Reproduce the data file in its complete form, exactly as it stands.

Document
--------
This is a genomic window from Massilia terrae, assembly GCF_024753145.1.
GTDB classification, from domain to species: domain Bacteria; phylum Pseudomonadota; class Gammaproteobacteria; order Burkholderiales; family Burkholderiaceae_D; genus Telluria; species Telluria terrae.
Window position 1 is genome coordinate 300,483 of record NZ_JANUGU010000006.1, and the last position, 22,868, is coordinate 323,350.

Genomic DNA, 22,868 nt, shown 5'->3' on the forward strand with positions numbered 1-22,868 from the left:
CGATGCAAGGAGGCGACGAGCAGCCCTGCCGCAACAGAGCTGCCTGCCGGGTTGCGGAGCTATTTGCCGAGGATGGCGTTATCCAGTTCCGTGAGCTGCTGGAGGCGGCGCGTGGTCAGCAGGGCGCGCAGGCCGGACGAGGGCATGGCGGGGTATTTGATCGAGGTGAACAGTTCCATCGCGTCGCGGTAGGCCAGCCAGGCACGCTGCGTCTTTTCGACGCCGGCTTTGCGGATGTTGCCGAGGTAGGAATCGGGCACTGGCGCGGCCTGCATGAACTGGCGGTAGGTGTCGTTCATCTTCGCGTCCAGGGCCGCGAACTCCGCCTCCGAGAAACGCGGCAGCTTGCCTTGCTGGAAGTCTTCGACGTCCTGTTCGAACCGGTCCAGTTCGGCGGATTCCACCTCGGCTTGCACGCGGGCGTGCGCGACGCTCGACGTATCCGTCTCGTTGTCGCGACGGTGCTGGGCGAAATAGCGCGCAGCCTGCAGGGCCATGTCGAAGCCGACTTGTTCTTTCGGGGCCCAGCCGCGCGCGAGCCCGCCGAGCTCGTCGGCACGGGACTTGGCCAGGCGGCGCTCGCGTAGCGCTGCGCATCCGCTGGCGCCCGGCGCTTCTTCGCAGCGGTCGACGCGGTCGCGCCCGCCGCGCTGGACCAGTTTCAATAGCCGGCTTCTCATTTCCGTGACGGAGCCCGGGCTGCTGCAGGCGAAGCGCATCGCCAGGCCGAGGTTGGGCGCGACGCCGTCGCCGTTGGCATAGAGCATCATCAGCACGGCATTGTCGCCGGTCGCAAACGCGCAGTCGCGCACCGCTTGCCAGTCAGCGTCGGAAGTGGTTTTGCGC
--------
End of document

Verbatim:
This is a genomic window from Massilia terrae, assembly GCF_024753145.1.
GTDB classification, from domain to species: domain Bacteria; phylum Pseudomonadota; class Gammaproteobacteria; order Burkholderiales; family Burkholderiaceae_D; genus Telluria; species Telluria terrae.
Window position 1 is genome coordinate 300,483 of record NZ_JANUGU010000006.1, and the last position, 22,868, is coordinate 323,350.

Genomic DNA, 22,868 nt, shown 5'->3' on the forward strand with positions numbered 1-22,868 from the left:
CGATGCAAGGAGGCGACGAGCAGCCCTGCCGCAACAGAGCTGCCTGCCGGGTTGCGGAGCTATTTGCCGAGGATGGCGTTATCCAGTTCCGTGAGCTGCTGGAGGCGGCGCGTGGTCAGCAGGGCGCGCAGGCCGGACGAGGGCATGGCGGGGTATTTGATCGAGGTGAACAGTTCCATCGCGTCGCGGTAGGCCAGCCAGGCACGCTGCGTCTTTTCGACGCCGGCTTTGCGGATGTTGCCGAGGTAGGAATCGGGCACTGGCGCGGCCTGCATGAACTGGCGGTAGGTGTCGTTCATCTTCGCGTCCAGGGCCGCGAACTCCGCCTCCGAGAAACGCGGCAGCTTGCCTTGCTGGAAGTCTTCGACGTCCTGTTCGAACCGGTCCAGTTCGGCGGATTCCACCTCGGCTTGCACGCGGGCGTGCGCGACGCTCGACGTATCCGTCTCGTTGTCGCGACGGTGCTGGGCGAAATAGCGCGCAGCCTGCAGGGCCATGTCGAAGCCGACTTGTTCTTTCGGGGCCCAGCCGCGCGCGAGCCCGCCGAGCTCGTCGGCACGGGACTTGGCCAGGCGGCGCTCGCGTAGCGCTGCGCATCCGCTGGCGCCCGGCGCTTCTTCGCAGCGGTCGACGCGGTCGCGCCCGCCGCGCTGGACCAGTTTCAATAGCCGGCTTCTCATTTCCGTGACGGAGCCCGGGCTGCTGCAGGCGAAGCGCATCGCCAGGCCGAGGTTGGGCGCGACGCCGTCGCCGTTGGCATAGAGCATCATCAGCACGGCATTGTCGCCGGTCGCAAACGCGCAGTCGCGCACCGCTTGCCAGTCAGCGTCGGAAGTGGTTTTGCGC